One of the first major achievements of the United Nations (UN), since its foundation in 1945, was the adoption and proclamation of the Universal Declaration of Human Rights (UDHR) on 10th December 1948. From 1950 onwards, 10th December has been observed as the Human Rights Day to commemorate the first post-world war document on human rights.
The UDHR sets a broad range of fundamental rights that should be bestowed upon all human beings irrespective of their gender, religion, race, language, nationality, ethnicity, colour or any other status. In a world that had just been ravaged by two almost consecutive world wars, the UDHR was seen as a ray of hope for a new and better world. Interestingly, the document is also one of the most translated documents in the world, having been translated into more than 500 languages.
“All Human, All Equal”
Every year, the UN chooses a theme for Human Rights Day. This year, as we continue to manoeuvre our lives through the COVID-19 pandemic, the theme chosen is – “All human, all equal”. The theme is fitting considering how the pandemic has just furthered the notion that we live in a highly inegalitarian and unequal society. The pandemic has broadened the already existing gaps in terms of education, distribution of wealth and healthcare, amongst other factors. This year’s Human Rights Day is all about sending a message to the world that the only way forward is treating fellow human beings with the dignity and respect everyone deserves and treating everyone in an equitable manner.
One of the major inequalities that came about with the onset of the pandemic was the distribution of vaccines throughout the world. The World Health Organization has set a goal to get almost 70% of the global eligible population vaccinated by mid-2022. This goal can only be achieved with vaccine equity. To put it simply, vaccine equity means that people everywhere should have equal access to proper vaccinations against COVID-19. The downside of this ambitious goal is the fact, that vaccine distribution throughout the world has not been equal. The wealthier western countries have been keeping a huge percentage of the vaccine doses as their reserves and without proper distribution, the people in developing nations bear the brunt of this vaccine hoarding.
According to data taken from the Global Dashboard for vaccine equity, in high-income countries, almost 65% of the people have been vaccinated with at least one dose of any vaccine as of 1st December 2021. However, for the low-income countries, the number is drastically low at almost 8% of the number of people vaccinated with at least one dose. Vaccines don’t come cheap either. If there is one sector that profited from the pandemic, it is the pharmaceutical industry. UNICEF has reported the vaccine price ranges from $2 to $37. Of course, that is only the cost of the vaccine. There are additional costs to keep in mind as well such as transportation, storage, distribution, wages, etc., which make it extremely difficult to access and maintain the vaccination programme. The vaccine inequity today makes it abundantly clear that the privilege of life and protection against disease on a global level is for the wealthy. While all humans have the right to life, which in turn means the right to accessible healthcare, not all of them can afford it.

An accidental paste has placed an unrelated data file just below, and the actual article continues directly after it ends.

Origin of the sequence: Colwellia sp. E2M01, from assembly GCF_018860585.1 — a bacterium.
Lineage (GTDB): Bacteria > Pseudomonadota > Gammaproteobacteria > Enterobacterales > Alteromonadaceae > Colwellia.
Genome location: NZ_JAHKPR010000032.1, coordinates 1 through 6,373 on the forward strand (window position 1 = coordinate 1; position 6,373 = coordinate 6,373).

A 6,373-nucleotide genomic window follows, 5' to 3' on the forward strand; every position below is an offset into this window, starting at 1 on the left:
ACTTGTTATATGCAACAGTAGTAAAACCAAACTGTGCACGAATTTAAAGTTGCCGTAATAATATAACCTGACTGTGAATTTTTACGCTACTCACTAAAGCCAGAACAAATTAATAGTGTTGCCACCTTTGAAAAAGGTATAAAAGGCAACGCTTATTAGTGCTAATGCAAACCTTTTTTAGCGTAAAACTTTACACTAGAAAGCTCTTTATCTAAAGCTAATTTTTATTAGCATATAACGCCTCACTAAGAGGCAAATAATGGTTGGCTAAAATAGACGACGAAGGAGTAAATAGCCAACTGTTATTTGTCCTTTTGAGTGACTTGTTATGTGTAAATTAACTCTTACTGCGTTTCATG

Disparities in education worldwide
The COVID-19 pandemic has also shaken the education system. As soon as it became clear, that the virus is easily transmissible and can affect any and everyone, the states ordered lockdowns and schools, offices, universities and organisations went online. The problem with online classrooms was not just the lack of human touch to teaching but also the lack of resources to access the online space. People could not afford smart devices and Wi-Fi services to access their online lectures and materials. For many, just having to be at home, with a history of abuse and trauma, adversely affected educational growth and output.
The UDHR decrees that education is a fundamental human right and yet there hasn’t been a gap in education as broad and wide as we are observing today. With school and university campuses closing their doors for face-to-face learning, the risk of students dropping out became greater. As the rate of high school and university dropouts increased, the chances of employment also went down. Employment and jobs were also vastly affected due to companies losing business and the failure and downfall of the world economy at large.
Making the world more equal
This year, Human Rights Day serves as a call to action for organisations and groups to reverse the damages that have been in the making but worsened due to the pandemic. With every step that we take in the reverse direction, the future of human rights looks bleak and murkier. But the fact there is an acknowledgement of the challenges that human rights face today instead of completely ignoring them, is something to look forward to. If there is one thing that we have learnt from the pandemic and its rippling effects it’s that the world is an unequal place. The only way to make it more equal for everyone is to unlearn certain ways of conditioning and speaking up and building societies in a way that can be more inclusive.
Surabhi Sanghi is a SOAS Digital Ambassador, pursuing a master’s degree in South Asian Studies and Intensive Language (which also means she gets to be in London for one whole extra year). She has a background in history and is interested in the religions of South Asia. She is a dog person and her only wish is to be able to pet all the dogs in London.